Tuesday, June 03, 2008

The Nemzeti Vagta: Huszárs, Horses and Gulyás

Hungarians are an equestrian folk at heart. Sure, the preferred Magyar mode of transport these days is either a Opel or a Mercedes, but for most of the last two thousand years Magyars were defined by their love of horses, in the way that the French can be defined by their love of stinky cheeses or the Italians by their love of strange RAI-TV game shows in which a bald fifty year old guy is surrounded by adoring young babes in bikinis. Hungarians came thundering across the steppes from Asia on horses, and they basically kept the tradition going until the rise of the electric trolley bus in the 1950s. This last weekend saw the cement vastness of Budapest's Hero's Square returfed in dirt and horse poop for the first running of the "National Gallop" - a huge outdoor horse race and all around national horse-a-thon.As for the races, the square was so crowded you couldn't really get near the stands or the track, which was all for the good, since you could watch the event on giant TV screens set up on the perimeter. Watching several riders go flying and at least one panicked horse break through the barrier and into the crowd, I felt fine keeping my distance. The best show was around the back - by the ice skating rink where the riders got warmed up and prepped for their shows. Unless you go on a goulash tour of Debrecen, a visitor - or even a resident - in Hungary is highly unlikely to ever see anybody dressed in the tradtional costume of a csikós, or Hungarian cowboy. When the Communists collectivised the Hortobágy and Bugac plains in the 1950s their way of life - herding livestock for smaller private holders - went the way of the dodo, and their costumes went with it.Most of the participants at the race were from various "Tradition" clubs, folks who get together on their own coin to keep things like Huszár troops alive. And yes, they are frighteningly good horsemen, although why anyone needs to ride a horse while standing up in the saddle is completely beyond me. Hungary is full of horse clubs. One of the cheapest investments a private citizen could make in the early 1990s when private land ownership returned to Hungary was to take a marginal piece of land and set up a horse farm and riding stable. The result is affordable and available horsey fun all over the country. And part of Hungarian horseman tradition is the food that sustanined our boys in blue: gulyás leves, the soup of the gulyások, which is the name of the cowherders of the plains.
I wrote earlier of the despair that overwhelms me when a visitor to Budapest asks to find a good honest bowl of gulyás soup. Wait until the weekend, and then try and go to some big outdoor event and hope that there is folksy catering. Hungarians haven't really discovered that the world is full of tasty foreign festival snacks. No falafels, no Venezuelan arepas, no taco trucks, no vegetarian stand. At all Hungarian festivals, the chow is Magyar, and luckily, it is usually very good Magyar. The gulyás at these events is outstanding and, of course, usually sells out in the early afternoon.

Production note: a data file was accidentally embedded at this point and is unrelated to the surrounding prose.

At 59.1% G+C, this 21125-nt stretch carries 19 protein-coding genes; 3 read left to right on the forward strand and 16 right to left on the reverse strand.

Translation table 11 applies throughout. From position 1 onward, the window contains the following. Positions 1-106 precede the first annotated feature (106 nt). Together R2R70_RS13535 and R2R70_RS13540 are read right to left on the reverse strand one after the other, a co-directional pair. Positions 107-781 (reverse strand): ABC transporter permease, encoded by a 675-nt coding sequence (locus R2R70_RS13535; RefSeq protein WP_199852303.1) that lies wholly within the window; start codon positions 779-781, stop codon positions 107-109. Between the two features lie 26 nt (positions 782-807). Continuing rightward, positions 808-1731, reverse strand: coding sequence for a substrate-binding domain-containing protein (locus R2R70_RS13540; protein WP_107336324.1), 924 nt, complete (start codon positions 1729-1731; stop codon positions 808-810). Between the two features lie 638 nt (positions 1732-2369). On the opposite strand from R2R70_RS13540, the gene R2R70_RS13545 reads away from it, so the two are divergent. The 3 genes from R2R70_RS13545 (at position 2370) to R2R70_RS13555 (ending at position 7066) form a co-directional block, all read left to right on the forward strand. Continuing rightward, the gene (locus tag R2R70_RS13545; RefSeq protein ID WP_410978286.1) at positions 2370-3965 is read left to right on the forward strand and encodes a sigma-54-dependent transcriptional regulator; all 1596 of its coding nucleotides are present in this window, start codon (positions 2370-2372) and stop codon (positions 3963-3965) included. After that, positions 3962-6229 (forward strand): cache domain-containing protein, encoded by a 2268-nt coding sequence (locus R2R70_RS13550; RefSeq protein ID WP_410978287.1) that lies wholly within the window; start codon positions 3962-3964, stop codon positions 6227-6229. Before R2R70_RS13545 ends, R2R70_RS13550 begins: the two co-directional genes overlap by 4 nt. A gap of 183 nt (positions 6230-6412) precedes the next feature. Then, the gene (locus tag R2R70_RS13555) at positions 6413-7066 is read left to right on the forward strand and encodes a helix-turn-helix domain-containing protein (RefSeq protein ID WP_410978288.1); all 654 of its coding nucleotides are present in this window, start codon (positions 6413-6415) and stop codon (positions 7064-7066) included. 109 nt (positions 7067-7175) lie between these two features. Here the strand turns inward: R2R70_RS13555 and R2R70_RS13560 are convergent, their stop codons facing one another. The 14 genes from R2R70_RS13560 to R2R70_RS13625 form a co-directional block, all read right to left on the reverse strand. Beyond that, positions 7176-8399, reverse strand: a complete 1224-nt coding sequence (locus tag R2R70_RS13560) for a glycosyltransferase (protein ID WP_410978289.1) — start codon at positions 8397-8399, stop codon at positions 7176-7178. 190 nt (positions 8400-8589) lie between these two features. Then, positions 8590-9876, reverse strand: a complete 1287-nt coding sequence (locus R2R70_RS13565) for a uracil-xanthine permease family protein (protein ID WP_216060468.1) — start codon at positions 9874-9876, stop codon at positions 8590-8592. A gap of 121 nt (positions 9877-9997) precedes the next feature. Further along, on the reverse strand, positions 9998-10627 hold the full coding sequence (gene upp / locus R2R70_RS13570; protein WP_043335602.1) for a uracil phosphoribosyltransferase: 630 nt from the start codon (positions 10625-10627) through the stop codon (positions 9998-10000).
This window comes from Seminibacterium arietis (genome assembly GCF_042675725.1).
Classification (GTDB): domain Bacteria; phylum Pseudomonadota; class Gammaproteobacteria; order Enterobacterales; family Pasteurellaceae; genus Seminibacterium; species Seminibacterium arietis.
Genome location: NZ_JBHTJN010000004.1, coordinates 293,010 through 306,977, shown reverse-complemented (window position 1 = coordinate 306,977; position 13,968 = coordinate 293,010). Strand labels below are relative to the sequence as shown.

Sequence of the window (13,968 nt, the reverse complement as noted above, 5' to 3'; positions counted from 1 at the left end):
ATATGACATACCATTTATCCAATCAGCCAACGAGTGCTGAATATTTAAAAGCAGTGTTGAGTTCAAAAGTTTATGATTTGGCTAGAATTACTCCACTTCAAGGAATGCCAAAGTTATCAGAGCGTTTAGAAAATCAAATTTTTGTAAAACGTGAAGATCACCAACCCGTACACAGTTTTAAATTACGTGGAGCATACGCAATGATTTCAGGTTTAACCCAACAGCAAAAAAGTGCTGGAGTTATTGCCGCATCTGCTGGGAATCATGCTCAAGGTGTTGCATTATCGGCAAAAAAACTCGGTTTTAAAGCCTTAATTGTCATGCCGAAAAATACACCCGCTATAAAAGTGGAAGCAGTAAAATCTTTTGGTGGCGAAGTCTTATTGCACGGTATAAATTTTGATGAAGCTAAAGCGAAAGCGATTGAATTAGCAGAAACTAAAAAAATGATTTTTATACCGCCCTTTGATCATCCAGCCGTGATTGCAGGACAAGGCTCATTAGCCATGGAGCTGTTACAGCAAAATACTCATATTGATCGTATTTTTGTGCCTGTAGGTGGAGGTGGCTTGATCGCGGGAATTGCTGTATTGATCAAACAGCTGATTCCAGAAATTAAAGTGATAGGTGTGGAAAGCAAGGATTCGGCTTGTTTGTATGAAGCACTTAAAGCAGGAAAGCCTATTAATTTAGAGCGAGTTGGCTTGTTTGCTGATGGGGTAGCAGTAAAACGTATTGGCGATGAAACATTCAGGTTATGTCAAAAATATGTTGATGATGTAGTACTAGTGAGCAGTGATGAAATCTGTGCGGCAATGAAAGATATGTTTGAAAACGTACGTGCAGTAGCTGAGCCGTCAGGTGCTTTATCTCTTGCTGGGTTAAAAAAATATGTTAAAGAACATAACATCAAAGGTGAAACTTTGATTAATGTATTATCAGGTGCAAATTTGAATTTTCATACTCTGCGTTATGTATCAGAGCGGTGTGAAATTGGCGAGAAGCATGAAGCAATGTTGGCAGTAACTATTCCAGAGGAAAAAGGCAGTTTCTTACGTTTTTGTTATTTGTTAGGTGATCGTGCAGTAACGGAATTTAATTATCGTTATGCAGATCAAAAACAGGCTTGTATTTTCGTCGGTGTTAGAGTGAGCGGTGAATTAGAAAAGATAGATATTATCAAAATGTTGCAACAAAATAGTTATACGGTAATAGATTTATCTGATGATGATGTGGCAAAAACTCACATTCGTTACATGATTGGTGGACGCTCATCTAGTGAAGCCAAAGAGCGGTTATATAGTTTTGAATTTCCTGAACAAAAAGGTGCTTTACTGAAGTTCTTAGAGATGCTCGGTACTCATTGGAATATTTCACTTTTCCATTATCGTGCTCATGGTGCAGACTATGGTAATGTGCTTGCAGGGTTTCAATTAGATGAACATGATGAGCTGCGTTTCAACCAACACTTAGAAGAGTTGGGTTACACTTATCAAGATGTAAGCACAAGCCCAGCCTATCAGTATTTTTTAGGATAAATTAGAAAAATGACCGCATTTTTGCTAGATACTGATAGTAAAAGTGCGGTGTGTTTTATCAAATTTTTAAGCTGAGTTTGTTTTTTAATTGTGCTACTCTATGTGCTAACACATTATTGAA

A popular pastime in hungary is historical re-creation societies: people like to dress up as Ancient Hungarians and spend a weekend Hunning about in yurts on the dusty plains. In the USA we have folks who dress up in historically accurate Revolutionary war gear and spend weekends marching around in formation while eating moldy hardtack. In Hungary we have weekend barbarians.Horseback archery is a big, legitimate, and rather difficult sport in Hungary. Historical leatherwork and sewing ancient Magyar outfits is a booming business. I was amused, therefore, by the big kettle of guylás that seemed to be at the center of the yurt village. These folks don't cut corners on accuracy, believe me. But paprika didn't really come to Europe until 500 years after the Hungarians had hung up their furry hats. Gulyás soup with paprika is actually a dish that developed in the late 18th century, after the Turks introduced it. But no matter: one doesn't get between a Hungarian and his gulyás. Ever. Especially if he is carrying a battle axe.I'll delve into the revival of Ancient Hungarianism in a later post, but the atmosphere at the National Gallop was surprisingly positive and refreshing. Suddenly it hit me: it has been years since there has been any public event involving Hungarian history and traditions that has not been co-opted by the loonier fringes (including the center right) of Hungary's polarized right wing political groups. This was a day that normal Hungarians could take their families out and be proud of their Huszárs and cowboys and old Magyar forebears without the droning, raging aggressive whine of nationalist loudpeakers. Calling the event the "National" Race was like waving a red cape at the nationalist bulls. The right wing groups denounced participation in the race since it was serving "Mammon" - in this case in the private sponosorship of banks and the directorship of Wonder Boy Peter "Hey! I can get Rich off of Damn Near Anything I Do" Geszti. If this is the case, go Mammon!Mammonites get hungry too. The proper side dish to gulyás is a big plate of pickles - you can choose between sour cukes, peppers, and the ever popular csálamadé, a sweet-and-hot take on sour kraut that transforms a hunk of sausage into a hunk of sausage with csálamadé.Áron digging into a microscopically small serving of kolbász. Usually I don't suggest the kolbász at outdoor festivals - it tends to be dry, burnt, and overpriced. Not here.Everybody loves pizza, right? So what if Hungary has no tradition of pizza? Make one up! These mud ovens pop up everywhere there is a festival, offering "traditional" Hungarian "flat bread" with remarkably pizza-like toppings, served by enthusiastic folks dressed in folk costumes. But I have never seen, heard , or eaten this pizzoid object except at festivals since 1995. I grew up eating Hungarian food. All the men in my Hungarian family are either chefs or butchers. Years of studying Hungarian ethnography and visiting in villages have never revealed this "tradition" to me or any other folkorists, but heck, pizza is pizza, right? Bring it on!I have to admit, Erdélyi kürtos kalács, or transylvanian horned cake is gooood. Of course, paying Ft 1000 for one is not gooood. These were merely priced 300% more than they cost at the subway station in Kőbanya. Mammon indeed. Alas.